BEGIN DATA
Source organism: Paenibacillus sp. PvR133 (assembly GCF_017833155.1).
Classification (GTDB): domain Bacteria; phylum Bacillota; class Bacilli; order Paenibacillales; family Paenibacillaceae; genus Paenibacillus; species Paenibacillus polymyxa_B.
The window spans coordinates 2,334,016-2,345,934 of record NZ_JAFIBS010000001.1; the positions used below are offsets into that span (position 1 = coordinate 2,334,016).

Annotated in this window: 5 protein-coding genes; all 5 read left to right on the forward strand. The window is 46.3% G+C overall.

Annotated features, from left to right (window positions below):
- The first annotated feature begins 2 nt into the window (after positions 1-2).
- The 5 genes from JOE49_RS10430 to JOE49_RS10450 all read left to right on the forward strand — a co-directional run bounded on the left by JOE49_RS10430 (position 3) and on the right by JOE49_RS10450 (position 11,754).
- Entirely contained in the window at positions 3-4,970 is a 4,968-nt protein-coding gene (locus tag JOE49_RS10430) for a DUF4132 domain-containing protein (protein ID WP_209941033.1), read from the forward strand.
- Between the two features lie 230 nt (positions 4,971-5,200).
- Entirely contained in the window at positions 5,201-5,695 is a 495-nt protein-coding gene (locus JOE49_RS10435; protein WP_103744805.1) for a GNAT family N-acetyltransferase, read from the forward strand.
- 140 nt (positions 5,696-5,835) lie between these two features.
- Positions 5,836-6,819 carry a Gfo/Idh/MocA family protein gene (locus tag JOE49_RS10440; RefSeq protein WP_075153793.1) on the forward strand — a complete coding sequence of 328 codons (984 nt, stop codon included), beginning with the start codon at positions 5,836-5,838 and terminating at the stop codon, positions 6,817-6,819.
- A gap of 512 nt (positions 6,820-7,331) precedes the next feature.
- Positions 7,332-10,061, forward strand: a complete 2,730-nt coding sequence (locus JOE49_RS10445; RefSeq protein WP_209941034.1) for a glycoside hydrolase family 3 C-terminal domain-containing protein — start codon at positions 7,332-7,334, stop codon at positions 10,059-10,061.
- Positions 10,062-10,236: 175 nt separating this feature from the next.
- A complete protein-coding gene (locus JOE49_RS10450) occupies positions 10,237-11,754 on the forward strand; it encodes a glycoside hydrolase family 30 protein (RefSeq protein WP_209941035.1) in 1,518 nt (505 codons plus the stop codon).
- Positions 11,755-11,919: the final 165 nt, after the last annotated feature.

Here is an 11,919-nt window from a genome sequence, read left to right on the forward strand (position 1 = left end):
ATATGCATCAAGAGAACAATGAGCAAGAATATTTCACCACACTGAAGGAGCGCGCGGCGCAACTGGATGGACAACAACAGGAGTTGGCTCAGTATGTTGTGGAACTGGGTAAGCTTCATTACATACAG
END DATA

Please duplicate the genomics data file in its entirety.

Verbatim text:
Source organism: Paenibacillus sp. PvR133 (assembly GCF_017833155.1).
Classification (GTDB): domain Bacteria; phylum Bacillota; class Bacilli; order Paenibacillales; family Paenibacillaceae; genus Paenibacillus; species Paenibacillus polymyxa_B.
The window spans coordinates 2,334,016-2,345,934 of record NZ_JAFIBS010000001.1; the positions used below are offsets into that span (position 1 = coordinate 2,334,016).

Annotated in this window: 5 protein-coding genes; all 5 read left to right on the forward strand. The window is 46.3% G+C overall.

Annotated features, from left to right (window positions below):
- The first annotated feature begins 2 nt into the window (after positions 1-2).
- The 5 genes from JOE49_RS10430 to JOE49_RS10450 all read left to right on the forward strand — a co-directional run bounded on the left by JOE49_RS10430 (position 3) and on the right by JOE49_RS10450 (position 11,754).
- Entirely contained in the window at positions 3-4,970 is a 4,968-nt protein-coding gene (locus tag JOE49_RS10430) for a DUF4132 domain-containing protein (protein ID WP_209941033.1), read from the forward strand.
- Between the two features lie 230 nt (positions 4,971-5,200).
- Entirely contained in the window at positions 5,201-5,695 is a 495-nt protein-coding gene (locus JOE49_RS10435; protein WP_103744805.1) for a GNAT family N-acetyltransferase, read from the forward strand.
- 140 nt (positions 5,696-5,835) lie between these two features.
- Positions 5,836-6,819 carry a Gfo/Idh/MocA family protein gene (locus tag JOE49_RS10440; RefSeq protein WP_075153793.1) on the forward strand — a complete coding sequence of 328 codons (984 nt, stop codon included), beginning with the start codon at positions 5,836-5,838 and terminating at the stop codon, positions 6,817-6,819.
- A gap of 512 nt (positions 6,820-7,331) precedes the next feature.
- Positions 7,332-10,061, forward strand: a complete 2,730-nt coding sequence (locus JOE49_RS10445; RefSeq protein WP_209941034.1) for a glycoside hydrolase family 3 C-terminal domain-containing protein — start codon at positions 7,332-7,334, stop codon at positions 10,059-10,061.
- Positions 10,062-10,236: 175 nt separating this feature from the next.
- A complete protein-coding gene (locus JOE49_RS10450) occupies positions 10,237-11,754 on the forward strand; it encodes a glycoside hydrolase family 30 protein (RefSeq protein WP_209941035.1) in 1,518 nt (505 codons plus the stop codon).
- Positions 11,755-11,919: the final 165 nt, after the last annotated feature.

Here is an 11,919-nt window from a genome sequence, read left to right on the forward strand (position 1 = left end):
ATATGCATCAAGAGAACAATGAGCAAGAATATTTCACCACACTGAAGGAGCGCGCGGCGCAACTGGATGGACAACAACAGGAGTTGGCTCAGTATGTTGTGGAACTGGGTAAGCTTCATTACATACAG